“They’re taking one of the most positive things that’s happening on the continent, but also Nigeria in the last 10 years, and turning it into self-destruction,” Tijani said of the law enforcement maltreatment of tech sector workers.
“It’s a gross abuse of police stop and search…The people that are supposed to protect use are ultimately harassing us and robbing us,” iRoko CEO Jason Njoku said of the profiling and extortion of young Nigerians with laptops and smartphones.
He characterized the theft of laptops as taking away the means for techies to earn a living.
“A lot of people can work around not having a laptop, but if you’re a developer, how do you code without a laptop,” he said.
Njoku, Tijani and members of #StopRobbingUs have been talking to senior members of Nigerian President Muhammadu Buhari’s Enabling Business Environment task force and the Governor of Lagos State — the geographic district in Nigeria where much of the country’s tech activity takes place.
“We’re looking to set up some kind of fund, which does advocacy and…also lines up lawsuits…to force the issue in a more formal way,” said Njoku.
“It’s also an education thing. We’re reaching out to the powers that be, to engage and educate them to find some kind of solution to this.”
Both Njoku and Tijani see the #StopRobbingUs movement as a forerunner to an innovation industry advocacy group in Nigeria to speak to the broader needs of the country’s tech community.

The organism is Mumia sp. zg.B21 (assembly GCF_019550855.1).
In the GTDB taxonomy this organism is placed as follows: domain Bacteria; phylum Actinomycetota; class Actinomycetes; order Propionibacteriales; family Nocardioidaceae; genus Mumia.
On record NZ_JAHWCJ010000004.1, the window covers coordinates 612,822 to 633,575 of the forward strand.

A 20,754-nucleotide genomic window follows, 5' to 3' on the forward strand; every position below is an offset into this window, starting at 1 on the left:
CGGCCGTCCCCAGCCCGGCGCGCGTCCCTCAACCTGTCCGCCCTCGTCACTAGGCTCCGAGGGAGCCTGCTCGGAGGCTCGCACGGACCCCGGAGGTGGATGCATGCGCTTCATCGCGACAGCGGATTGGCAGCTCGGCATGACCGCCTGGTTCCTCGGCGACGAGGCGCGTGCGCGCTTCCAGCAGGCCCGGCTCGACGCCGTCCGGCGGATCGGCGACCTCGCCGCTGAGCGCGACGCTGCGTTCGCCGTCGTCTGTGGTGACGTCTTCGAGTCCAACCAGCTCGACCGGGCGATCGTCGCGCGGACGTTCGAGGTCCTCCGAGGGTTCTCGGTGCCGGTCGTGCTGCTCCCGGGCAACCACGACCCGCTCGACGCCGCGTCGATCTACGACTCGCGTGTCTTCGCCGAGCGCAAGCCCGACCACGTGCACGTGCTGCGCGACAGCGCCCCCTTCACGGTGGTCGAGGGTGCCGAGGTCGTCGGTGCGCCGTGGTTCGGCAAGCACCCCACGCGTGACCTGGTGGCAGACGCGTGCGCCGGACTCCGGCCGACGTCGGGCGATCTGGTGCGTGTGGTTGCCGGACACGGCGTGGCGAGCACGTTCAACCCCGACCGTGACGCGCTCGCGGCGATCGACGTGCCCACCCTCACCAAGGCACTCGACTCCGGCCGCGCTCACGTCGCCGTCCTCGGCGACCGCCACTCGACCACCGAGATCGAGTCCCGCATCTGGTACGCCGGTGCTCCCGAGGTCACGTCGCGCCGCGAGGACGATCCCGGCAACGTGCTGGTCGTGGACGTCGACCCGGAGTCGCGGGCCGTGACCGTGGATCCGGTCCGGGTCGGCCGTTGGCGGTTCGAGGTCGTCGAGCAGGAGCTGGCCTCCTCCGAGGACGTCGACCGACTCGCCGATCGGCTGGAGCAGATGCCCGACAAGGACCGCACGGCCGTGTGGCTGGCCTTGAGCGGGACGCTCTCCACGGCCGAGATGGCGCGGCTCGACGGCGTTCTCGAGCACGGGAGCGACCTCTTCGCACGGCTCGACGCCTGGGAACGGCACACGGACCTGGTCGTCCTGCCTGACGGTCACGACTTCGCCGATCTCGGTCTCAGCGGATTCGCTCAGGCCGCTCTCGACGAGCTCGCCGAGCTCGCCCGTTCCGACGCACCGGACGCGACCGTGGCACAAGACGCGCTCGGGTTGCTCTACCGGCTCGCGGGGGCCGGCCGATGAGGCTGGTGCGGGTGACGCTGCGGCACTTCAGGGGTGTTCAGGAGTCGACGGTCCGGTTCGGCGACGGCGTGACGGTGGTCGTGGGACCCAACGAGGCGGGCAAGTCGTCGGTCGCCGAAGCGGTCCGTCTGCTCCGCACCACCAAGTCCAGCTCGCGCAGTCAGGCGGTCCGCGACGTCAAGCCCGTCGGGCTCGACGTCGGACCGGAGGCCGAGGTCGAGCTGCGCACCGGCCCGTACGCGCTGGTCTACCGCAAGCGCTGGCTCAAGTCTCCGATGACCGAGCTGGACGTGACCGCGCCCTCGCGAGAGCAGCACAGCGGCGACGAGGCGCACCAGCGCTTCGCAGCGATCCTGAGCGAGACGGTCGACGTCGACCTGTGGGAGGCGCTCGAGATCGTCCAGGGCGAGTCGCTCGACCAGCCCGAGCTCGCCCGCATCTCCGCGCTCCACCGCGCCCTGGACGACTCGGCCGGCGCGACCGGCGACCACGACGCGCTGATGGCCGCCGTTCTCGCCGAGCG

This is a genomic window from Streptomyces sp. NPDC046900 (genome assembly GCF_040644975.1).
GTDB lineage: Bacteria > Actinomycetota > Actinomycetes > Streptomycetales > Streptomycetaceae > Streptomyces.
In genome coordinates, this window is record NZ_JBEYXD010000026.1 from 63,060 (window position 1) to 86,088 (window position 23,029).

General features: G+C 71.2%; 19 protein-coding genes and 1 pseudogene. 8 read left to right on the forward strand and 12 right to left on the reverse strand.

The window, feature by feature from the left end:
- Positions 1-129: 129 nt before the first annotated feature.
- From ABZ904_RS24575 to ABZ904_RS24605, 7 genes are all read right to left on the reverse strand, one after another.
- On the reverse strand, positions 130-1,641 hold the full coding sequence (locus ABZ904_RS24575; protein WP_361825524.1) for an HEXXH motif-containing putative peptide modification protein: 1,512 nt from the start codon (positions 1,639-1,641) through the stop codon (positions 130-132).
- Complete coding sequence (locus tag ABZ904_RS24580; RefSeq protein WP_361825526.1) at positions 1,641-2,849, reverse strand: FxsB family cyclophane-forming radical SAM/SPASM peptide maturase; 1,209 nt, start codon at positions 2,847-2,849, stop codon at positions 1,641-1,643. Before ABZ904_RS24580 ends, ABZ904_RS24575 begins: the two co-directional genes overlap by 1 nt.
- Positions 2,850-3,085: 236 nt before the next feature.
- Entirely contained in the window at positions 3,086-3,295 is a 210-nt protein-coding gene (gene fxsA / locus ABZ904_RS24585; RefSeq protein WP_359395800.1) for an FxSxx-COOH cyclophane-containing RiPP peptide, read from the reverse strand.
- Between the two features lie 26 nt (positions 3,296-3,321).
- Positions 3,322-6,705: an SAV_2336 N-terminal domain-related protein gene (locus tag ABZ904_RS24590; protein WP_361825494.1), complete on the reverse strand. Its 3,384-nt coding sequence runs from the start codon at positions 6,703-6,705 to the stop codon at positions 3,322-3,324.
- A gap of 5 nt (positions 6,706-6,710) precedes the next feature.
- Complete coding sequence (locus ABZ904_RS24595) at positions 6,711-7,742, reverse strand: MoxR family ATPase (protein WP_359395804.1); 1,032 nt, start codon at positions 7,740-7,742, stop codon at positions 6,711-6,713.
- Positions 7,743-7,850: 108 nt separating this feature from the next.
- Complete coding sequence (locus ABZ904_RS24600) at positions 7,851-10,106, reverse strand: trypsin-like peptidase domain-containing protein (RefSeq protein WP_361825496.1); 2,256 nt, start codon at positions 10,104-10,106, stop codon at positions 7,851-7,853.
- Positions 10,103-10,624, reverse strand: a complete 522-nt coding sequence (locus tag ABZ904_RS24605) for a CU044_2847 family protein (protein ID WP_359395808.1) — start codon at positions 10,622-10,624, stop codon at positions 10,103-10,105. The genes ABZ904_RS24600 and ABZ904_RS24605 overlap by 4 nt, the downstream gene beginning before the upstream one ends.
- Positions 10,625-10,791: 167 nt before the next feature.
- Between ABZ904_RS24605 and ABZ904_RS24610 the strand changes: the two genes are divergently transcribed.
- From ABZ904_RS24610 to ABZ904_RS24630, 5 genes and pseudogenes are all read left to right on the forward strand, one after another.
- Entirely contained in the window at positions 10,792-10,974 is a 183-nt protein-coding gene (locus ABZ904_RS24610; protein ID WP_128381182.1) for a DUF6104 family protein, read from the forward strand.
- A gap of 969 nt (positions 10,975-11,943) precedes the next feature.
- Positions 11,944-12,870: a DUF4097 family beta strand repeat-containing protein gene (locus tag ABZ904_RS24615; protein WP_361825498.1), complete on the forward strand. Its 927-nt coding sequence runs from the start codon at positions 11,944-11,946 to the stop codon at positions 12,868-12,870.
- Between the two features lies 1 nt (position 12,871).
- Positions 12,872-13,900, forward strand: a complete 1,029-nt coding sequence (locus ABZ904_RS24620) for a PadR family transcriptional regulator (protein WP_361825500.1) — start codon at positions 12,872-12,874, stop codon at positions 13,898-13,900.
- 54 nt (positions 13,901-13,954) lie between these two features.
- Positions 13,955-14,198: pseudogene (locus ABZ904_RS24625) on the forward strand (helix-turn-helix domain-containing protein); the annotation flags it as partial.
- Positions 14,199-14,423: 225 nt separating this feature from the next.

The West African country is home to the continent’s largest economy and largest population of 200 million.
The country is now a focal point for VC, startup formation, and the entry of big global tech companies in Africa.
“I still see a bright future for fintech and internet companies in Nigeria. I think it makes sense for use to be much more vocal on the things that may or may not make sense to us. Technology, media, and entertainment right now is the hope for a lot of young people in this country,” Njoku said.
He added his company, IROKO, and startups he’s invested in account for roughly 1000 jobs.
“We’ll get to the point where tech will become one of the biggest drivers of employment in this country,” Njoku said. “It makes sense for us to demand the respect and recognition from government to…do the right thing to give us that fertile ground to keep building these companies.”
CcHub’s Bosun Tijani is in accord with Njoku on the necessity of an tech industry advocacy group in Nigeria.
“We do need a voice at the table, a voice that can contribute to getting what we need from government…and the #StopRobbingUs campaign may be the trigger,” he said.